My father, Albert LeeRoy Hendrickson, served in the U.S. Army Corps of Engineers during the Korean War (1950-1952). He had an older brother who served in Germany at the end of World War II and a younger brother who went to Korea after my father came home, serving in an infantry unit.
Dad always joked that he couldn't shoot well enough to qualify for the infantry, so they put him in the Army Corps of Engineers. His unit worked with a number of South Koreans, and he talked about one in particular, who was "a heckuva carpenter" and "always covered up my mistakes."
Upon his return home, my father joined The American Legion. Memorial Day was his favorite service, and the only time he ever missed in 40-plus years was less than a month before he passed away when he was lying in a hospital bed. Had he been well enough to know he was missing that service, it would have crushed him.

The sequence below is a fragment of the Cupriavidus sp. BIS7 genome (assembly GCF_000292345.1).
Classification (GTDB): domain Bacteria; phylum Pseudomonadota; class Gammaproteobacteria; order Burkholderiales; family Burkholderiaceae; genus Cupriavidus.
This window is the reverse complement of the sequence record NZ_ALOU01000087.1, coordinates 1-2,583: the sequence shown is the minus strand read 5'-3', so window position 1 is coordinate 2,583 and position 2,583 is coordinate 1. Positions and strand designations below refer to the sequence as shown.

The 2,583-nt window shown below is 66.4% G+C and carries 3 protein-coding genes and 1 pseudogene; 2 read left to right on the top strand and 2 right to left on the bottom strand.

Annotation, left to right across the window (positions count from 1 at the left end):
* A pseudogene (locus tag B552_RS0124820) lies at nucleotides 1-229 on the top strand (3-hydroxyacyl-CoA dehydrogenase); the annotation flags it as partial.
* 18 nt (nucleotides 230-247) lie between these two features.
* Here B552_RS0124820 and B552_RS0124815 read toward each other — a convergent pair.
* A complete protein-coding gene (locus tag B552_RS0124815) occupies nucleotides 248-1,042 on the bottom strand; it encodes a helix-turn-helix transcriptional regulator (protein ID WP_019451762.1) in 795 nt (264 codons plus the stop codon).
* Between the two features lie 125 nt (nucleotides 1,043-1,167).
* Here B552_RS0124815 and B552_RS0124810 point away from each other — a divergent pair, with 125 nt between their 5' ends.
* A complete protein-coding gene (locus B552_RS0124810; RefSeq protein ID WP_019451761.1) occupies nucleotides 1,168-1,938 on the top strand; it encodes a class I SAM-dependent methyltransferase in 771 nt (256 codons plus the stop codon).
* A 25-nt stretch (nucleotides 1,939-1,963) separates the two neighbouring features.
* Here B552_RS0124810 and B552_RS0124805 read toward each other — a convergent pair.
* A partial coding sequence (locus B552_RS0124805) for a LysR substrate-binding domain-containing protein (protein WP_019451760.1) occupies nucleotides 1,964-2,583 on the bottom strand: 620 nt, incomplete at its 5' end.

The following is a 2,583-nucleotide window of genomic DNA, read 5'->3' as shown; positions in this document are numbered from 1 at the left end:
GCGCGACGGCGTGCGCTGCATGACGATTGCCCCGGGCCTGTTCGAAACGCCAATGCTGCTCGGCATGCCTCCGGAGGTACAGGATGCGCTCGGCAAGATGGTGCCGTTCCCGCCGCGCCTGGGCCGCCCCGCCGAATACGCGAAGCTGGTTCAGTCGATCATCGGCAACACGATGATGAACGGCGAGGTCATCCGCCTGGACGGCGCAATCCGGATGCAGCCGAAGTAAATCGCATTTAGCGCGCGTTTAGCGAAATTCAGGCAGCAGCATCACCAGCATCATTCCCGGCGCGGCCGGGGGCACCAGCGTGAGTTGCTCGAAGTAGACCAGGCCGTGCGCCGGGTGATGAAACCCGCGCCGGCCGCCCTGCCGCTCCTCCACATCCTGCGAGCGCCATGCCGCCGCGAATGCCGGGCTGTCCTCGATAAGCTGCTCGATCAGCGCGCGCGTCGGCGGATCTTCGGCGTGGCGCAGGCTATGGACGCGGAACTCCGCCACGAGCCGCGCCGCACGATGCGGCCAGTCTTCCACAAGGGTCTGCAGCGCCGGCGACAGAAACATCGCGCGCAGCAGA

I'm not sure what year Dad was chosen to fire a rifle in the 21-gun salute, but I certainly can't remember a time when he wasn't doing so. His two brothers, who were both of a smaller frame than he was, carried the flags in the color guard until they were past the age of 75 and could no longer handle the flapping of those flags in the Nebraska wind. It's interesting that my father always fired a rifle in the 21-gun salute while constantly joking about his poor gun-handling skills. But he was certainly proud to have done so.
After Dad passed, I mourned the fact that after all those years of firing salutes, his grave would never be fired over since there was another veteran buried after him in the same cemetery. But our small-town Legion post did my father a solid and voted unanimously for a special dispensation to fire over his grave the following Memorial Day. It's something I will never forget because I know my dad was watching and smiling.
God bless The American Legion for giving my dad so many years of joy and camaraderie. He truly loved being a part of the Legion Family. And God bless all of you for your service.